No one slept that night, all watching carefully to keep up the fire.

The operation lasted forty-eight hours, and succeeded perfectly. It then became necessary to leave the smoking mass to cool, and during this time Neb and Pencroft, guided by Cyrus Harding, brought, on a hurdle made of interlaced branches, loads of carbonate of lime and common stones, which were very abundant, to the north of the lake. These stones, when decomposed by heat, made a very strong quicklime, greatly increased by slacking, at least as pure as if it had been produced by the calcination of chalk or marble. Mixed with sand the lime made excellent mortar.

The result of these different works was, that, on the 9th of April, the engineer had at his disposal a quantity of prepared lime and some thousands of bricks.

Without losing an instant, therefore, they began the construction of a kiln to bake the pottery, which was indispensable for their domestic use. They succeeded without much difficulty. Five days after, the kiln was supplied with coal, which the engineer had discovered lying open to the sky towards the mouth of the Red Creek, and the first smoke escaped from a chimney twenty feet high. The glade was transformed into a manufactory, and Pencroft was not far wrong in believing that from this kiln would issue all the products of modern industry.

In the meantime what the settlers first manufactured was a common pottery in which to cook their food. The chief material was clay, to which Harding added a little lime and quartz. This paste made regular "pipe-clay," with which they manufactured bowls, cups molded on stones of a proper size, great jars and pots to hold water, etc. The shape of these objects was clumsy and defective, but after they had been baked in a high temperature, the kitchen of the Chimneys was provided with a number of utensils, as precious to the settlers as the most beautifully enameled china. We must mention here that Pencroft, desirous to know if the clay thus prepared was worthy of its name of pipe-clay, made some large pipes, which he thought charming, but for which, alas! he had no tobacco, and that was a great privation to Pencroft. "But tobacco will come, like everything else!" he repeated, in a burst of absolute confidence.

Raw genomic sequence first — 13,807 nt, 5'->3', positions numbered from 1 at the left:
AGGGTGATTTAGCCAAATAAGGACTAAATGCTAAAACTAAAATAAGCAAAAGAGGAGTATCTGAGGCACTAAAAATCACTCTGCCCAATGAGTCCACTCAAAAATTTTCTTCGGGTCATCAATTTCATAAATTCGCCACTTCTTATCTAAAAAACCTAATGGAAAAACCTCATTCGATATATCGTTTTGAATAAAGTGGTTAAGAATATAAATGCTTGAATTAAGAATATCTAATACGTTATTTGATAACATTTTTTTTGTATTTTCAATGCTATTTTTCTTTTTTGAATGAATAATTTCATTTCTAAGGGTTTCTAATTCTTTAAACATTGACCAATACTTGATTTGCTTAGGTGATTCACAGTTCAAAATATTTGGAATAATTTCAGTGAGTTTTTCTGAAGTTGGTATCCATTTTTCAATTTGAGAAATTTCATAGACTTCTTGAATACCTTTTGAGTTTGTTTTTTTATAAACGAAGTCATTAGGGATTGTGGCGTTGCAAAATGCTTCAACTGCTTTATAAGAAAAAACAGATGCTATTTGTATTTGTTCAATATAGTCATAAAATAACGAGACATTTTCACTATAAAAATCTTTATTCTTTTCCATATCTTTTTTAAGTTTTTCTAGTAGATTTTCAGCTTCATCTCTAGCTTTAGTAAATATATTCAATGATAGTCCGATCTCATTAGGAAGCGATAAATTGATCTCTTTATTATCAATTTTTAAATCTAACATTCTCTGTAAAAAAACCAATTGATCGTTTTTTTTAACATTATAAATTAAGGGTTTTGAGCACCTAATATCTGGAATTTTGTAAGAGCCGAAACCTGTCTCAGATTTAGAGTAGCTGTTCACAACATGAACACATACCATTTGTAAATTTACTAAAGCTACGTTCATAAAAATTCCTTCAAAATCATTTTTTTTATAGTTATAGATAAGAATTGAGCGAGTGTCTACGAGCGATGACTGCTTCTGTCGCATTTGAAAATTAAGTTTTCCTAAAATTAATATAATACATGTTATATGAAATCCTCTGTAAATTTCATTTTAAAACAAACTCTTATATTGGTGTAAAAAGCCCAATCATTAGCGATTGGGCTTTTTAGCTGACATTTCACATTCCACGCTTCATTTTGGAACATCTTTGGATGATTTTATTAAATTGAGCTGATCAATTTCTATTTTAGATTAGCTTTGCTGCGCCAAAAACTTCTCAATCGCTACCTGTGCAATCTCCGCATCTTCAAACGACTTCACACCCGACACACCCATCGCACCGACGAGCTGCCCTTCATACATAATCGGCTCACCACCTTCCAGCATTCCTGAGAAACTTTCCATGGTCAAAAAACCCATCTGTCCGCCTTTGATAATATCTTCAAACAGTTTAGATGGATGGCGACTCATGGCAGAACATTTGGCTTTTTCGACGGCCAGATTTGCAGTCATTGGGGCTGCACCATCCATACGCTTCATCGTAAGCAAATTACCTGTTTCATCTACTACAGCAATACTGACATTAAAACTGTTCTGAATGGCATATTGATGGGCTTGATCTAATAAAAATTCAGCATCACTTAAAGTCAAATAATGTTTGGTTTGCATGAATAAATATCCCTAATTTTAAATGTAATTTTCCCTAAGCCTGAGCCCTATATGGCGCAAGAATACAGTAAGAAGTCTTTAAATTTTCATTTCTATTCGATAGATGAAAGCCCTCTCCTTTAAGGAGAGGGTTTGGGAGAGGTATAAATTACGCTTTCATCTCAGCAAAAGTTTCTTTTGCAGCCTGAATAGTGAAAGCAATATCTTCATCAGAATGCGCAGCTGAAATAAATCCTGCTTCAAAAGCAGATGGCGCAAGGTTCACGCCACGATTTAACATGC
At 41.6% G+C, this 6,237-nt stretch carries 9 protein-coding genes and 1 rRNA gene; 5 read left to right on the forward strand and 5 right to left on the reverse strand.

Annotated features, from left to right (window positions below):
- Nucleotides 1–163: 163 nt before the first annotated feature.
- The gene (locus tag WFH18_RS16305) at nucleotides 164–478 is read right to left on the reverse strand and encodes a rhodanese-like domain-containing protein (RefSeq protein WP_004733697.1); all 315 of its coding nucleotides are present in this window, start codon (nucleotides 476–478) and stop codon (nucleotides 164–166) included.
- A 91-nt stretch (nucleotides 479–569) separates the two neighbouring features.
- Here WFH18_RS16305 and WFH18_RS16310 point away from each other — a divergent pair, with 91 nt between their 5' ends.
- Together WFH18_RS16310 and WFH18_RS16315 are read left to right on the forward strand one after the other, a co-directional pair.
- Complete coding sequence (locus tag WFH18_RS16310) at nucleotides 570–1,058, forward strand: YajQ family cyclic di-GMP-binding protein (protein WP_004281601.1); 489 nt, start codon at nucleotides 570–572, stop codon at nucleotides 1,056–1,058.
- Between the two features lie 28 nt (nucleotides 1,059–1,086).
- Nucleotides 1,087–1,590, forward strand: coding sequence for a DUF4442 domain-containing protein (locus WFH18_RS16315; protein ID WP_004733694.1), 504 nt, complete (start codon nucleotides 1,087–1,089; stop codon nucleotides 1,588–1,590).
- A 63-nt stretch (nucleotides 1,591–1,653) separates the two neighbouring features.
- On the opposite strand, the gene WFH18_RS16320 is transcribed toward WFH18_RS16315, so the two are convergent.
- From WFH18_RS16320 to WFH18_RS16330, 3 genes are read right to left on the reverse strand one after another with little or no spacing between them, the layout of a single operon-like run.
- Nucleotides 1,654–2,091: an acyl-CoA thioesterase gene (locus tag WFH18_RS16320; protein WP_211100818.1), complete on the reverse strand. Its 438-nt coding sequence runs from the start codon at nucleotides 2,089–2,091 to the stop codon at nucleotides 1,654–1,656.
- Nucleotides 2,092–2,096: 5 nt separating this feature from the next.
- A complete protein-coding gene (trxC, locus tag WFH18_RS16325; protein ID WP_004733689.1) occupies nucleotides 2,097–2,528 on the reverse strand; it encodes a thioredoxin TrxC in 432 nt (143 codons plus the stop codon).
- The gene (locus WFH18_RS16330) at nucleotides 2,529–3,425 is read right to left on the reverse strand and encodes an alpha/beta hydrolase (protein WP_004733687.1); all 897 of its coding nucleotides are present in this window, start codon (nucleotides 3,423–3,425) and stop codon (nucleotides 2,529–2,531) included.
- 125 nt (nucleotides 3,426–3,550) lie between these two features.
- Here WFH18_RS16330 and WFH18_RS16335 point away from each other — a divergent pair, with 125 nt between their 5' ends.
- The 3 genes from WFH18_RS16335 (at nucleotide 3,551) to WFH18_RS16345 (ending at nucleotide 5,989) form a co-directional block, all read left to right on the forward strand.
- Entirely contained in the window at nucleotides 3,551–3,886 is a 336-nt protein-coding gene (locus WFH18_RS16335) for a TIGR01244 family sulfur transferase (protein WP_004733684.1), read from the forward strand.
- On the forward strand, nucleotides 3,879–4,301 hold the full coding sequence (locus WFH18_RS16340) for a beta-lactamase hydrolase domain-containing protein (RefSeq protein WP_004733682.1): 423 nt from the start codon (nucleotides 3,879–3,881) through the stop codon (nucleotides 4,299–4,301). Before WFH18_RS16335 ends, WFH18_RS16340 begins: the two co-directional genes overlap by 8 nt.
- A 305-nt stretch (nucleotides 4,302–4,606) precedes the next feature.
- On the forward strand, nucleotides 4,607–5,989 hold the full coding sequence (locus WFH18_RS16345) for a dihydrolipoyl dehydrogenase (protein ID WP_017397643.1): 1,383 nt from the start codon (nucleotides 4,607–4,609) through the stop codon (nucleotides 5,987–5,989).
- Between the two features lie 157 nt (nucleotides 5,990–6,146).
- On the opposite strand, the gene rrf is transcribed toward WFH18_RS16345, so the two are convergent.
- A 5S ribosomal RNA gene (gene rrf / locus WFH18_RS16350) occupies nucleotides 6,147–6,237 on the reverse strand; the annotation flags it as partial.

This work lasted till the 15th of April, and the time was well employed. The settlers, having become potters, made nothing but pottery. When it suited Cyrus Harding to change them into smiths, they would become smiths. But the next day being Sunday, and also Easter Sunday, all agreed to sanctify the day by rest. These Americans were religious men, scrupulous observers of the precepts of the Bible, and their situation could not but develop sentiments of confidence towards the Author of all things.

On the evening of the 15th of April they returned to the Chimneys, carrying with them the pottery, the furnace being extinguished until they could put it to a new use. Their return was marked by a fortunate incident; the engineer discovered a substance which replaced tinder. It is known that a spongy, velvety flesh is procured from a certain mushroom of the genus polyporous. Properly prepared, it is extremely inflammable, especially when it has been previously saturated with gunpowder, or boiled in a solution of nitrate or chlorate of potash. But, till then, they had not found any of these polypores or even any of the morels which could replace them. On this day, the engineer, seeing a plant belonging to the wormwood genus, the principal species of which are absinthe, balm-mint, tarragon, etc., gathered several tufts, and, presenting them to the sailor, said,--

"Here, Pencroft, this will please you."

Pencroft looked attentively at the plant, covered with long silky hair, the leaves being clothed with soft down.

"What's that, captain?" asked Pencroft. "Is it tobacco?"

"No," replied Harding, "it is wormwood; Chinese wormwood to the learned, but to us it will be tinder."

When the wormwood was properly dried it provided them with a very inflammable substance, especially afterwards when the engineer had impregnated it with nitrate of potash, of which the island possessed several beds, and which is in truth saltpeter.

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